As Bernie Ecclestone threatens to say goodbye to one legendary track, it is time for another to remind him that there is more to Formula One than money. Silverstone returns this weekend as it hosts the British Grand Prix, one of the most prestigious races on the calendar.
This weekend is special. Silverstone is set to host its 50th British Grand Prix, a truly remarkable achievement for a former World War airbase. And, despite the recent modifications, the track has retained its ‘old school’ feel.
The fast turns of Copse, Maggotts and Becketts are world famous. Stowe corner is the scene of many overtaking manoeuvre, while Brooklands and Luffield add a more technical challenge. Silverstone is held in high regard by all the drivers for its circuit, atmosphere and sadly, weather.
Thousands of fans have had their afternoons ruined by the typical British weather but without a splash of rain, you wouldn’t have the true experience of a weekend at Silverstone, the place where it all began.
The track still retains some of the WWII runways that were used as an RAF base. After the War finished in 1945, the site became abandoned before some locals decided to race around a makeshift track. In 1948 the site was leased by the Royal Automobile Club, who was looking for a place to stage a race. The inaugural British Grand Prix was won by Italian Luigi Villoresi.
Two years later, and with a World Championship created for Formula One, Silverstone seemed the ideal race to kick it all off. The event was the first ever official Formula One race, and was attended by King George VI who remains the only British monarch to attend a race. The first race was won by the first champion, Alfa Romeo’s Giuseppe Farina.
In the years that followed, early greats such as Alberto Ascari, Juan Manuel Fangio and Jack Brabham claimed wins. Sir Stirling Moss only ever won at Aintree. But through a dominant decade, it was the Brits that ruled the sixties. Jim Clark, Sir Jackie Stewart and Graham Hill changed the face of British Motor Sport. They were celebrities and inspired generations of racers. Hill never won at his home event but Clark and Stewart shared five Silverstone wins. Including successes elsewhere, Clark won the British Grand Prix five times, a joint record with Alain Prost.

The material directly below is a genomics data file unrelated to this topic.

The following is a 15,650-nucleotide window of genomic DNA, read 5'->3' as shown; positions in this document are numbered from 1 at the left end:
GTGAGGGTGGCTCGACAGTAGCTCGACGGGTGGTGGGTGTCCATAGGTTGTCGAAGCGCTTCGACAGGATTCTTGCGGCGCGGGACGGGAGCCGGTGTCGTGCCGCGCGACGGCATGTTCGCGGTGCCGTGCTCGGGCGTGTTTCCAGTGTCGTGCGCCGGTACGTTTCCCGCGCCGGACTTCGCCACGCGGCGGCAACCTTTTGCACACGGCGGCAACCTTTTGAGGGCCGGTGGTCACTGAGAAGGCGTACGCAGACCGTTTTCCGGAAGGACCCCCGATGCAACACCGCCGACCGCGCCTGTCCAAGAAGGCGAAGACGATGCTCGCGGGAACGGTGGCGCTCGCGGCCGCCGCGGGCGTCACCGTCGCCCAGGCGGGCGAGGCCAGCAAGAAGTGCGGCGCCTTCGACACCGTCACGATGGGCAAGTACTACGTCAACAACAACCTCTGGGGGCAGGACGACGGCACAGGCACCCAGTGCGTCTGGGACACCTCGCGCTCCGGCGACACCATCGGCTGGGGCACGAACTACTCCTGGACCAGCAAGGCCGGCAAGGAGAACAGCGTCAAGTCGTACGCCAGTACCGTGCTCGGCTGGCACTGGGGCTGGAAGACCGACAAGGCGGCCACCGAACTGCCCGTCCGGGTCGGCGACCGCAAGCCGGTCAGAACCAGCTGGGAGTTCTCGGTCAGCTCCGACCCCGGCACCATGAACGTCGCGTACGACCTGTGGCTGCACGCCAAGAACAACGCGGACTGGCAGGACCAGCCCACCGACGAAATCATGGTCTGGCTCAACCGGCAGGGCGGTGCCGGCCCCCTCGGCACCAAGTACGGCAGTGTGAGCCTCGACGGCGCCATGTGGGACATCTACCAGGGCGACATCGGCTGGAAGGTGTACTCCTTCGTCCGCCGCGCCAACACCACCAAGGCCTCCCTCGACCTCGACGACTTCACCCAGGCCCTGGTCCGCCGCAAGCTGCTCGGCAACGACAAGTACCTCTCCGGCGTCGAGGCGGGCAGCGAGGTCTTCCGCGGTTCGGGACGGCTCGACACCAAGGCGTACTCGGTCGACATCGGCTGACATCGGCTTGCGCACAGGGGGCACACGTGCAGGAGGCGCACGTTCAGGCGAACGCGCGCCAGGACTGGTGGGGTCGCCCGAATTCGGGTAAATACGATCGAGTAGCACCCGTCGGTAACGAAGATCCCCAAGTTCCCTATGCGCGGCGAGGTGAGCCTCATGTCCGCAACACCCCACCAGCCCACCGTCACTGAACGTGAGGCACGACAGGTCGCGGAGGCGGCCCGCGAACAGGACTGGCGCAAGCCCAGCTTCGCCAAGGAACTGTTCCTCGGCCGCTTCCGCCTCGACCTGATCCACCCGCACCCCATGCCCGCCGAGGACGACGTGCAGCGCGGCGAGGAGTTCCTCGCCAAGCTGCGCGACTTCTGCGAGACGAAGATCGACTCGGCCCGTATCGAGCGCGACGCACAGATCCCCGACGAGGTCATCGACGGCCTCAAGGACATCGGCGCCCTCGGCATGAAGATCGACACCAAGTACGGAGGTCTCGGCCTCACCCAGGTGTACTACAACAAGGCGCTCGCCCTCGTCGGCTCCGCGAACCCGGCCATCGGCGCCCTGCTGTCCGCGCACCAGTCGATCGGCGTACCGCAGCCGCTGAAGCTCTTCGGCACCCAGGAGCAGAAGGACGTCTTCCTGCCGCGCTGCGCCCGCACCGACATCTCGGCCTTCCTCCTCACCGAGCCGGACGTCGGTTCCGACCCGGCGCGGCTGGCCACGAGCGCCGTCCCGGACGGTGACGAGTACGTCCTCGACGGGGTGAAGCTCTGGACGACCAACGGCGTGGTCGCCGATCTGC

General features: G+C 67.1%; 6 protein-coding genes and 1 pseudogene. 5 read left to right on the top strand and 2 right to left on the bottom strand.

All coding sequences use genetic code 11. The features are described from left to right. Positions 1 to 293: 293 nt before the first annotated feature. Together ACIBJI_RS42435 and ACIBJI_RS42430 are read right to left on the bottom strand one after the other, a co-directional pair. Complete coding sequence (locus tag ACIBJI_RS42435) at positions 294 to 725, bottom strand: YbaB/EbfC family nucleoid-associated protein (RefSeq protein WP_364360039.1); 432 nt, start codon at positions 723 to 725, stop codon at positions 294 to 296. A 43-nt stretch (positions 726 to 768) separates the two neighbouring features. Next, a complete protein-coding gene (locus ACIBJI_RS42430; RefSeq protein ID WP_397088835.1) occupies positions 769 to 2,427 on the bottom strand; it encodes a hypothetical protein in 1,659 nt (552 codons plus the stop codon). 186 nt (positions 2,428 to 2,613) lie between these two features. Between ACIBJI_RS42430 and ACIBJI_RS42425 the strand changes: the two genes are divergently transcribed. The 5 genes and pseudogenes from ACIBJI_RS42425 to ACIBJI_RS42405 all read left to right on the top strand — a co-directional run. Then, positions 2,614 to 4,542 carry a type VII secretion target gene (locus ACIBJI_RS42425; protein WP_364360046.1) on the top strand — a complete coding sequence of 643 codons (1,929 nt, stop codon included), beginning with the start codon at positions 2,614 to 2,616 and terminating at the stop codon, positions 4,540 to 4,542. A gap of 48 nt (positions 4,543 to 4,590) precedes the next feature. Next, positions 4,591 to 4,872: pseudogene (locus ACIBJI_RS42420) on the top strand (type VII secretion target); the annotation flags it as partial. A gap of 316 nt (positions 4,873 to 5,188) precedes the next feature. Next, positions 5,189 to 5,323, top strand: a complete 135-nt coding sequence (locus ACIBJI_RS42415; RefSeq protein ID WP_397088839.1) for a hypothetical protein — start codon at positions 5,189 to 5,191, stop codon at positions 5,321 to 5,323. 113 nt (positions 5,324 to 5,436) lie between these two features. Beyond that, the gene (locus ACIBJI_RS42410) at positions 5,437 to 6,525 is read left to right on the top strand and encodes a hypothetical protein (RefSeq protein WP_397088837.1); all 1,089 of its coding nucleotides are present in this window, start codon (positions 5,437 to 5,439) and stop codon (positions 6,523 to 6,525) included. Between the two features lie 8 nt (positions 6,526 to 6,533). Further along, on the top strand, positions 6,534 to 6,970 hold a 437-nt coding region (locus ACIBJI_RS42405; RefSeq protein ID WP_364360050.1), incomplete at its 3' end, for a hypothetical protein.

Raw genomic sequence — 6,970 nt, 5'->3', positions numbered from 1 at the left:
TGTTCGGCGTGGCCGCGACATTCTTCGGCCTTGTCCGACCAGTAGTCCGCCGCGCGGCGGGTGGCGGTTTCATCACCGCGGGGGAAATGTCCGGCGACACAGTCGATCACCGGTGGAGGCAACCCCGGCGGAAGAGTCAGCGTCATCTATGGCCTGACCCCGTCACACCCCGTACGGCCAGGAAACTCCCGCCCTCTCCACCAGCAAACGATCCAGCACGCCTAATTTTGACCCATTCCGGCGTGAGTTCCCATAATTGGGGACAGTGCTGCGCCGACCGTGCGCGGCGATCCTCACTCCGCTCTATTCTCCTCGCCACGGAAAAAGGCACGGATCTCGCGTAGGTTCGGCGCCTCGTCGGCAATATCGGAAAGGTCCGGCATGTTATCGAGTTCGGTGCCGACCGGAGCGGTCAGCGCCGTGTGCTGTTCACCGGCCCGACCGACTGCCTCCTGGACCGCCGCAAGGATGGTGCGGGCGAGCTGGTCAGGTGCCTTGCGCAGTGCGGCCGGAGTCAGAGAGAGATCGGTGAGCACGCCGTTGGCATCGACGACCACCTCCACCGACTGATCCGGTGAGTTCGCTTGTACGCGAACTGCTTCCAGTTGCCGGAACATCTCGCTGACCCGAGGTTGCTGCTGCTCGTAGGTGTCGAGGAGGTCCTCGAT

The unique atmosphere and support from the crowd and a summer’s afternoon in the countryside had a happy knack of inspiring the home racers. 22 times a Brit has won his home race. James Hunt, John Watson, Nigel Mansell, Damon Hill, Johnny Herbert and David Coulthard ensured regular home success through the 70’s, 80’s, 90’s and early 2000’s. Since then, it’s been slow progress as only Lewis Hamilton, in 2008, has provided a home win.
There have been some memorable races too. In 1976 James Hunt won, but was later disqualified, after protests made by Ferrari and Niki Lauda. Nigel Mansell, who had the heart of a lion, thrilled the crown by hunting down and passing Nelson Piquet in 1987. In 1991, after winning the race again, he gave a lift to stricken Ayrton Senna. In 2003, Rubens Barrichello came from the back to win a thriller and only last year, tyre explosions made the race a nervy classic.
Throughout the years the circuit, which is based just behind a sleepy Northamptonshire village, has had to compete with other notable British circuits for the right to stage the race. Donnington, Aintree and Brands Hatch have all had their turn but in the end it has always returned to its rightful home. The home of British Motor Sport and, proudly, Formula One: Silverstone.
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